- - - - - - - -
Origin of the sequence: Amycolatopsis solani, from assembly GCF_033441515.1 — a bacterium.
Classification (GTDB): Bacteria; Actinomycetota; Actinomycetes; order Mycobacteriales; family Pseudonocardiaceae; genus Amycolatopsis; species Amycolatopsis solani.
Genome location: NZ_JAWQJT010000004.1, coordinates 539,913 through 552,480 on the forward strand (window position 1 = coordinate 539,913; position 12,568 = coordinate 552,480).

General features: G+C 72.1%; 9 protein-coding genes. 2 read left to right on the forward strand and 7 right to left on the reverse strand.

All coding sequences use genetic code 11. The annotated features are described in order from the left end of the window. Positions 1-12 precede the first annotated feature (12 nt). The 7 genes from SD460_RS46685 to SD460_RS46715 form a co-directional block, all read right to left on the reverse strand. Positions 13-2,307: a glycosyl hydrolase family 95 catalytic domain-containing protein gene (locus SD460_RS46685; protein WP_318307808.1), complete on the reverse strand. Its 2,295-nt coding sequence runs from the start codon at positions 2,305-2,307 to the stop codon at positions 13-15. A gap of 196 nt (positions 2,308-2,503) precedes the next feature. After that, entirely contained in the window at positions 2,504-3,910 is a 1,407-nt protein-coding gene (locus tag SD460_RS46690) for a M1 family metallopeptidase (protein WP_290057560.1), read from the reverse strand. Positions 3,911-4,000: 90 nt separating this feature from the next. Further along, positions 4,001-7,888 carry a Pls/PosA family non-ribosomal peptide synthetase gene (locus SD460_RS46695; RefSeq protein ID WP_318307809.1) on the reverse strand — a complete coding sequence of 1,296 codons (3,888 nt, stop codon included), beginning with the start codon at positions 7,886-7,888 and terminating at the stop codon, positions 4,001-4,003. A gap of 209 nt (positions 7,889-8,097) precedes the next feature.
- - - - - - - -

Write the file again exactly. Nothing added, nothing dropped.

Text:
Origin of the sequence: Amycolatopsis solani, from assembly GCF_033441515.1 — a bacterium.
Classification (GTDB): Bacteria; Actinomycetota; Actinomycetes; order Mycobacteriales; family Pseudonocardiaceae; genus Amycolatopsis; species Amycolatopsis solani.
Genome location: NZ_JAWQJT010000004.1, coordinates 539,913 through 552,480 on the forward strand (window position 1 = coordinate 539,913; position 12,568 = coordinate 552,480).

General features: G+C 72.1%; 9 protein-coding genes. 2 read left to right on the forward strand and 7 right to left on the reverse strand.

All coding sequences use genetic code 11. The annotated features are described in order from the left end of the window. Positions 1-12 precede the first annotated feature (12 nt). The 7 genes from SD460_RS46685 to SD460_RS46715 form a co-directional block, all read right to left on the reverse strand. Positions 13-2,307: a glycosyl hydrolase family 95 catalytic domain-containing protein gene (locus SD460_RS46685; protein WP_318307808.1), complete on the reverse strand. Its 2,295-nt coding sequence runs from the start codon at positions 2,305-2,307 to the stop codon at positions 13-15. A gap of 196 nt (positions 2,308-2,503) precedes the next feature. After that, entirely contained in the window at positions 2,504-3,910 is a 1,407-nt protein-coding gene (locus tag SD460_RS46690) for a M1 family metallopeptidase (protein WP_290057560.1), read from the reverse strand. Positions 3,911-4,000: 90 nt separating this feature from the next. Further along, positions 4,001-7,888 carry a Pls/PosA family non-ribosomal peptide synthetase gene (locus SD460_RS46695; RefSeq protein ID WP_318307809.1) on the reverse strand — a complete coding sequence of 1,296 codons (3,888 nt, stop codon included), beginning with the start codon at positions 7,886-7,888 and terminating at the stop codon, positions 4,001-4,003. A gap of 209 nt (positions 7,889-8,097) precedes the next feature.